Perhaps a better piece of advice would be to ask folks to “become yourself.” It doesn’t just add a necessary air of intrigue to what is a fascinating lifetime journey of discovering our ever expanding capacity for change, it also focuses the journey on growth.

Besides, as Carol Dweck might say, becoming is better than being anyway.

Good career advice

Sometimes, I think most good career advice boils down to some version of –

“Don’t be in a hurry to climb some arbitrary career ladder or obtain some badge of supposed honor. Hustle, instead, to identify and solve problems that you think are challenging, useful, and learning filled – even if they’re risky at times. And, while you’re at it, invest effort in becoming self aware, doing good work, and being kind to people along the way.”

As with all great advice – it is relatively easy to formulate and say/find and very hard to live by.

The commencement speech problem

Many of us picture commencement speakers giving variations of the “Take more risks, work hard, do good” speech. The good news is that the proportion of speeches that contain such advice seems to be going down. Understanding why is useful for all of us as we often end up giving others advice from time-to-time.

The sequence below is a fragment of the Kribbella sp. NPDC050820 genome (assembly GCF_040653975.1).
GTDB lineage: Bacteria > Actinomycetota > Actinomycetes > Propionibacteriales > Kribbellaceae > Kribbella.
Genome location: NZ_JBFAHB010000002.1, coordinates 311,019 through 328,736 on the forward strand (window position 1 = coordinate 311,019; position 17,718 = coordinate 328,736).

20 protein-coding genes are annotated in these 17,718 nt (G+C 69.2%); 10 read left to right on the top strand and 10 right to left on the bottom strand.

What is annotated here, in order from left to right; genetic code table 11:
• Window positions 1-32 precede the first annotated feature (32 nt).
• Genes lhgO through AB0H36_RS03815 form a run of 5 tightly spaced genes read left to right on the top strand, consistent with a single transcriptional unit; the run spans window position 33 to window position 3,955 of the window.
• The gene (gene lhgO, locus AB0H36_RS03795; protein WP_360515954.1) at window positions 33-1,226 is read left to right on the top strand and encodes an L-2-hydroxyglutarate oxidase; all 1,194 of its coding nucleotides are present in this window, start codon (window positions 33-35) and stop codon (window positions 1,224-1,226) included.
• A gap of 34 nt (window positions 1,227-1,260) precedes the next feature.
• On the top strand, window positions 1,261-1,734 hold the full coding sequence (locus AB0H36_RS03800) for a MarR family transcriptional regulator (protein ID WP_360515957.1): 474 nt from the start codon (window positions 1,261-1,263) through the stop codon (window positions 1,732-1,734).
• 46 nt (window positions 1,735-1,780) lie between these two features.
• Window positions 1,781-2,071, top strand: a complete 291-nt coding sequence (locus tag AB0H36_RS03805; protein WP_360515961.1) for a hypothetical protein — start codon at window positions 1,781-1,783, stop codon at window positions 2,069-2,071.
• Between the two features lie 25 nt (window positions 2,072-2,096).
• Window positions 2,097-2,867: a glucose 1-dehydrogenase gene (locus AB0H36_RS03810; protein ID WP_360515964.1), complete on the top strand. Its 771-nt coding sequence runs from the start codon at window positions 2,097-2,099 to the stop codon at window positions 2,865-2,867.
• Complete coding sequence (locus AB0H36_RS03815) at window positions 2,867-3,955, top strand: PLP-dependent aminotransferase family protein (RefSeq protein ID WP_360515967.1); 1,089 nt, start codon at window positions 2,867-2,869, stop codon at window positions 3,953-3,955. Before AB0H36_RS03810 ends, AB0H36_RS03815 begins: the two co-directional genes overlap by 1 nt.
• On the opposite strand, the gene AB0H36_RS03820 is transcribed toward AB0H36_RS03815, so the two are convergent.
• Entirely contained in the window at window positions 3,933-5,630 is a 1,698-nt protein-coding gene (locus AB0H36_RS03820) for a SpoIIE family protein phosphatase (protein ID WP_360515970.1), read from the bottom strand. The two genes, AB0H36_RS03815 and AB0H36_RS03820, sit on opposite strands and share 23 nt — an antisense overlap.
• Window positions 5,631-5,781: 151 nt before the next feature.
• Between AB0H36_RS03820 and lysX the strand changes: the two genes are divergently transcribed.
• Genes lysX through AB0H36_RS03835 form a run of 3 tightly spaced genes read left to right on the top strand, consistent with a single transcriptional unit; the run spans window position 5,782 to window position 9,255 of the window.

The trouble with generic advice is that it doesn’t work for a large group of people. Some people need to take more risks while others don’t. Some folks need to work harder to earn their privilege while others need to be careful about avoiding burn out. Such advice is easy to give – but is generally flawed because it is either self serving (quit college and start companies so I can invest in the best of them) or designed for people similar to the advice giver.

While the best advice is given once you understand a person and their proclivities, that doesn’t scale. The better approach, then, is to focus on principles. For example, a career principle might be to – invest in understanding yourself and use that understanding to make better decisions and develop good judgment.

The challenge with principles is that getting to them takes considerable thought – the sort that should be a pre-requisite to giving advice.

(H/T Julia Galef, Shripriya Mahesh for notes/discussions on this)

Ben Horowitz on adding value and not following your passion